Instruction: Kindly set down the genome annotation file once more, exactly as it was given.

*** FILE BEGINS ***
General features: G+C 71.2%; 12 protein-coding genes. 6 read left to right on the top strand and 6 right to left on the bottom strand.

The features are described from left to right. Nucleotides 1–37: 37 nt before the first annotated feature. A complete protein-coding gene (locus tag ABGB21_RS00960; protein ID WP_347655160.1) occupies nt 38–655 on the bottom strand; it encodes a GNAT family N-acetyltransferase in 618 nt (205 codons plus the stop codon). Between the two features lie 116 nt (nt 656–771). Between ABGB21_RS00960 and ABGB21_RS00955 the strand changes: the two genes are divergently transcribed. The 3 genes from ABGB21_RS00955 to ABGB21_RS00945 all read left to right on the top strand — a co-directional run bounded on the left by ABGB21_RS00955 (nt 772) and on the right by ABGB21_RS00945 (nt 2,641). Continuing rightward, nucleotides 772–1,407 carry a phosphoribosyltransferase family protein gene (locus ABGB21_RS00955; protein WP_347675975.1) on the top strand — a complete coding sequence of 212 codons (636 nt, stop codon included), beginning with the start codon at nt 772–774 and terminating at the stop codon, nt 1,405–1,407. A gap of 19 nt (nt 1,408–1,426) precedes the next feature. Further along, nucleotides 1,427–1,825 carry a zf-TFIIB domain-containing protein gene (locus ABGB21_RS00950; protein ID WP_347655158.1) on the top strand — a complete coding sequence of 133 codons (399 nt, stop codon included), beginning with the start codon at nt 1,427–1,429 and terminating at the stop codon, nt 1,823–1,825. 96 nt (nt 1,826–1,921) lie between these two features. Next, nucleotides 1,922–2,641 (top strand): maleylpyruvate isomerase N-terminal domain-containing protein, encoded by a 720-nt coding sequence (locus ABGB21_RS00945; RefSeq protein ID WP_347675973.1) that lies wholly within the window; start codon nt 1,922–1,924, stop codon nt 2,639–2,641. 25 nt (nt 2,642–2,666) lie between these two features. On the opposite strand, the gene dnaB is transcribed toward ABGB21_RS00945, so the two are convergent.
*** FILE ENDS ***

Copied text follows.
General features: G+C 71.2%; 12 protein-coding genes. 6 read left to right on the top strand and 6 right to left on the bottom strand.

The features are described from left to right. Nucleotides 1–37: 37 nt before the first annotated feature. A complete protein-coding gene (locus tag ABGB21_RS00960; protein ID WP_347655160.1) occupies nt 38–655 on the bottom strand; it encodes a GNAT family N-acetyltransferase in 618 nt (205 codons plus the stop codon). Between the two features lie 116 nt (nt 656–771). Between ABGB21_RS00960 and ABGB21_RS00955 the strand changes: the two genes are divergently transcribed. The 3 genes from ABGB21_RS00955 to ABGB21_RS00945 all read left to right on the top strand — a co-directional run bounded on the left by ABGB21_RS00955 (nt 772) and on the right by ABGB21_RS00945 (nt 2,641). Continuing rightward, nucleotides 772–1,407 carry a phosphoribosyltransferase family protein gene (locus ABGB21_RS00955; protein WP_347675975.1) on the top strand — a complete coding sequence of 212 codons (636 nt, stop codon included), beginning with the start codon at nt 772–774 and terminating at the stop codon, nt 1,405–1,407. A gap of 19 nt (nt 1,408–1,426) precedes the next feature. Further along, nucleotides 1,427–1,825 carry a zf-TFIIB domain-containing protein gene (locus ABGB21_RS00950; protein ID WP_347655158.1) on the top strand — a complete coding sequence of 133 codons (399 nt, stop codon included), beginning with the start codon at nt 1,427–1,429 and terminating at the stop codon, nt 1,823–1,825. 96 nt (nt 1,826–1,921) lie between these two features. Next, nucleotides 1,922–2,641 (top strand): maleylpyruvate isomerase N-terminal domain-containing protein, encoded by a 720-nt coding sequence (locus ABGB21_RS00945; RefSeq protein ID WP_347675973.1) that lies wholly within the window; start codon nt 1,922–1,924, stop codon nt 2,639–2,641. 25 nt (nt 2,642–2,666) lie between these two features. On the opposite strand, the gene dnaB is transcribed toward ABGB21_RS00945, so the two are convergent.